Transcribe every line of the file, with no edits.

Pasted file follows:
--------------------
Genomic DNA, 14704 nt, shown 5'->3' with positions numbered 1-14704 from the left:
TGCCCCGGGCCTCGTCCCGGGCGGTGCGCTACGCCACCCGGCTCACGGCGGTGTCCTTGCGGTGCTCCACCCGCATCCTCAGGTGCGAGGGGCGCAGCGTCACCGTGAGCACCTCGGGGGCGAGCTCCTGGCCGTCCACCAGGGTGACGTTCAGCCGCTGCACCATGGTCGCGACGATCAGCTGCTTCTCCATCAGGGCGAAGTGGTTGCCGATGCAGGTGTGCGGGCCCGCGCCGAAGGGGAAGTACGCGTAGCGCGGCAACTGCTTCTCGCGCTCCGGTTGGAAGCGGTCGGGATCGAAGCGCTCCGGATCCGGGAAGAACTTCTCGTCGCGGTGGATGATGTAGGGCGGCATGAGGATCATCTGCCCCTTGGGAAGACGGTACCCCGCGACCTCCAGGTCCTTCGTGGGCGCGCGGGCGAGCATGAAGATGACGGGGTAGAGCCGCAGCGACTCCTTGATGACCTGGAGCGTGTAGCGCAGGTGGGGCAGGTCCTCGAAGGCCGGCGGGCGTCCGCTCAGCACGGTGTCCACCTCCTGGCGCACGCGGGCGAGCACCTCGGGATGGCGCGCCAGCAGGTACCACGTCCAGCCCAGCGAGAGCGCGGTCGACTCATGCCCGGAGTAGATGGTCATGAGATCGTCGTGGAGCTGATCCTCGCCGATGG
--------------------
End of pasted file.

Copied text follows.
Genomic DNA, 14704 nt, shown 5'->3' with positions numbered 1-14704 from the left:
TGCCCCGGGCCTCGTCCCGGGCGGTGCGCTACGCCACCCGGCTCACGGCGGTGTCCTTGCGGTGCTCCACCCGCATCCTCAGGTGCGAGGGGCGCAGCGTCACCGTGAGCACCTCGGGGGCGAGCTCCTGGCCGTCCACCAGGGTGACGTTCAGCCGCTGCACCATGGTCGCGACGATCAGCTGCTTCTCCATCAGGGCGAAGTGGTTGCCGATGCAGGTGTGCGGGCCCGCGCCGAAGGGGAAGTACGCGTAGCGCGGCAACTGCTTCTCGCGCTCCGGTTGGAAGCGGTCGGGATCGAAGCGCTCCGGATCCGGGAAGAACTTCTCGTCGCGGTGGATGATGTAGGGCGGCATGAGGATCATCTGCCCCTTGGGAAGACGGTACCCCGCGACCTCCAGGTCCTTCGTGGGCGCGCGGGCGAGCATGAAGATGACGGGGTAGAGCCGCAGCGACTCCTTGATGACCTGGAGCGTGTAGCGCAGGTGGGGCAGGTCCTCGAAGGCCGGCGGGCGTCCGCTCAGCACGGTGTCCACCTCCTGGCGCACGCGGGCGAGCACCTCGGGATGGCGCGCCAGCAGGTACCACGTCCAGCCCAGCGAGAGCGCGGTCGACTCATGCCCGGAGTAGATGGTCATGAGATCGTCGTGGAGCTGATCCTCGCCGATGG